Though Charles VII had the chance to defend Joan of Arc during her captivity, he did not want to associate himself with someone accused of being a witch and a heretic. And so, he did not interfere with her execution or take the chance to save her life. Twenty years after her death, though, he finally stepped in.

He ordered a new trial to take place, which cleared her name of heresy. This provided the foundations for France to start holding the memory of Joan with such reverence.

3 She Is The Patron Saint Of France


Today, Joan of Arc isn’t just remembered as a critical figure in the history of France. She is actually the country’s patron saint, serving as a source of inspiration for Catholics and non-Catholics alike. She was canonized as a saint by Pope Benedict XV in 1920.

But long before the 20th century, the people of France held Joan in high esteem, remembering her courageous acts and sacrifice so that France could be free from its English-Burgundian oppressors. The peasant girl who became a military leader, a martyr, and then a saint remains a symbol of freedom and faith in France and all over the world today.

2 Joan Of Arc Was Diagnosed With Mental Disorders

Because Joan of Arc used to hear voices around the age of 12 or 13, thinking that God and the saints were telling her to save France, many modern time doctors and scholars suggested that she may have suffered from psychiatric conditions or neurological problems. This theory was also further justified because Joan of Arc was also seeing bright lights with the visions, and she heard the voices more clearly when bells sounded. According to the experts, such conditions trigger delusions and hallucinations. They say she might have had brain lesions, migraines, bipolar disorder, or other conditions. Other people theorized that Joan of Arc might have been suffering from bovine tuberculosis, which causes dementia and seizures. She might have contracted this condition from tending cattle or drinking unpasteurized milk.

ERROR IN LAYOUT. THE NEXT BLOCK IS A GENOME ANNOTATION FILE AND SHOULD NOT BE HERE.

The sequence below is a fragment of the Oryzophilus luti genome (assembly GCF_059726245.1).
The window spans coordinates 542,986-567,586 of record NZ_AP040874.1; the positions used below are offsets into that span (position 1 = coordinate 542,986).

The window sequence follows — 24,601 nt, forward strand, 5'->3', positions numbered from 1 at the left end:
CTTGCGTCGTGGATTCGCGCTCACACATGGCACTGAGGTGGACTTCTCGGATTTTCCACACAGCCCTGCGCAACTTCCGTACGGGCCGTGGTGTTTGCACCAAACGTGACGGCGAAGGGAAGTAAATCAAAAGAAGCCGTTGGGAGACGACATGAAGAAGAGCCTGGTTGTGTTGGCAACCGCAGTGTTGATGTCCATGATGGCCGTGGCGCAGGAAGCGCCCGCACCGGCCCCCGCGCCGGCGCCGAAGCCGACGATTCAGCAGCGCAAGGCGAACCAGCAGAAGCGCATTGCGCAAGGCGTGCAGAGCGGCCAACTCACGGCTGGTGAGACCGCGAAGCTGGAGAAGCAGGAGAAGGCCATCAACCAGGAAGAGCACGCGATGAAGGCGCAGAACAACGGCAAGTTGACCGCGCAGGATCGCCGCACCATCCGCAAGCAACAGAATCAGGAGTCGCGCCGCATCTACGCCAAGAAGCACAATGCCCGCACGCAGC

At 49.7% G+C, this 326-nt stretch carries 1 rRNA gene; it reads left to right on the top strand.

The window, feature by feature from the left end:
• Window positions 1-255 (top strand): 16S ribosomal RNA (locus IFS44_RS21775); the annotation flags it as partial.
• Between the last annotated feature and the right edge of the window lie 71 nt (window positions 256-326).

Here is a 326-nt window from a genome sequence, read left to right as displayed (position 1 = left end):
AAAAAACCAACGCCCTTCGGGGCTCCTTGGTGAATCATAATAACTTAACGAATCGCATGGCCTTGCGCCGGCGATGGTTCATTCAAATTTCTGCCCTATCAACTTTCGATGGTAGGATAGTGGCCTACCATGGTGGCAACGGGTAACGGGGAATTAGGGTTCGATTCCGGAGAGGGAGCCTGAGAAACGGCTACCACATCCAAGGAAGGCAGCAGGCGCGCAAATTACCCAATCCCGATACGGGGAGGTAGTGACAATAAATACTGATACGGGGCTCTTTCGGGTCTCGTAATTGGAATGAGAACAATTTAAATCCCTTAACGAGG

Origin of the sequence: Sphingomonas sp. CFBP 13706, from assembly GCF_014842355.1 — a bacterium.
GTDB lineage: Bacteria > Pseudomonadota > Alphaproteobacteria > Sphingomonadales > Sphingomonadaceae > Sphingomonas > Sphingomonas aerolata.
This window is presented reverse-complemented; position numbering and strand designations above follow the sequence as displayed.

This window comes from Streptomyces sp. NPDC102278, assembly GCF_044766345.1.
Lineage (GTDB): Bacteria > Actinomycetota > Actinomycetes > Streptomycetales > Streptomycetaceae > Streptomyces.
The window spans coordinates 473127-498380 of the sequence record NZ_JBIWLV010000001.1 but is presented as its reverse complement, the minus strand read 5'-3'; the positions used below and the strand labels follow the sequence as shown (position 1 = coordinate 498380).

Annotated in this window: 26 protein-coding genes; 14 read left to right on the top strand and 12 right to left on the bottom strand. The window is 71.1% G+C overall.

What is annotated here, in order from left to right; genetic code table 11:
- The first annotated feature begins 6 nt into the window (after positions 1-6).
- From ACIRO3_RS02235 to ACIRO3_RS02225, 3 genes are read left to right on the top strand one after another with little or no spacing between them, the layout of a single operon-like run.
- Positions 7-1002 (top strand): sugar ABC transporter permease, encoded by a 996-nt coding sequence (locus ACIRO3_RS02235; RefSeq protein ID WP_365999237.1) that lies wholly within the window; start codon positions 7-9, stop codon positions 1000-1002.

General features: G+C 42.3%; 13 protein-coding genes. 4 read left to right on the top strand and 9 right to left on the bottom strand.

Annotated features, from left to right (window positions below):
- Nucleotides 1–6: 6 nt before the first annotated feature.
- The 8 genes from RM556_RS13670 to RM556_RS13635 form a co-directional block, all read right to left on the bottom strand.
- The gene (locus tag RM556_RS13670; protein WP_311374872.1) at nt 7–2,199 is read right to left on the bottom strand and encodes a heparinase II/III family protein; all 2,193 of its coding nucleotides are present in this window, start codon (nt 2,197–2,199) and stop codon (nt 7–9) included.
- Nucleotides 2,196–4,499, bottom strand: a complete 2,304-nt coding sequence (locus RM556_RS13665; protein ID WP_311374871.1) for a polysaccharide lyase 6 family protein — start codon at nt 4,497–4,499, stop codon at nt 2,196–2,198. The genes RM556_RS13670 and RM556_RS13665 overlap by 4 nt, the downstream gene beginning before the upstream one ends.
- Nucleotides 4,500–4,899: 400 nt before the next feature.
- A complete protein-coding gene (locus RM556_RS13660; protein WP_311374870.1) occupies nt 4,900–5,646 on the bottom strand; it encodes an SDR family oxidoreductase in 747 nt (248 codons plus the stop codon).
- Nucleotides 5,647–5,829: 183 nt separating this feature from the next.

1 She Was Known For Her Volatile Temper

Joan of Arc was famous for her volatile temper. For instance, she used to chew out prestigious knights when she was in control of the French army for skipping Mass, behaving indecently, dismissing her battle plans, or swearing. She accused her noble patrons of spinelessness for their dealings with the English. She also tried to slap a Scottish soldier during her retrial and drove away prostitutes and mistresses who traveled with her army at swordpoint, where she hit one or two in the process. Transcripts of Joan of Arc’s court hearings also reveal that she told a clergyman with a thick regional accent that the voices in her head spoke French far better than he did, in response to a question he asked about the language of those voices.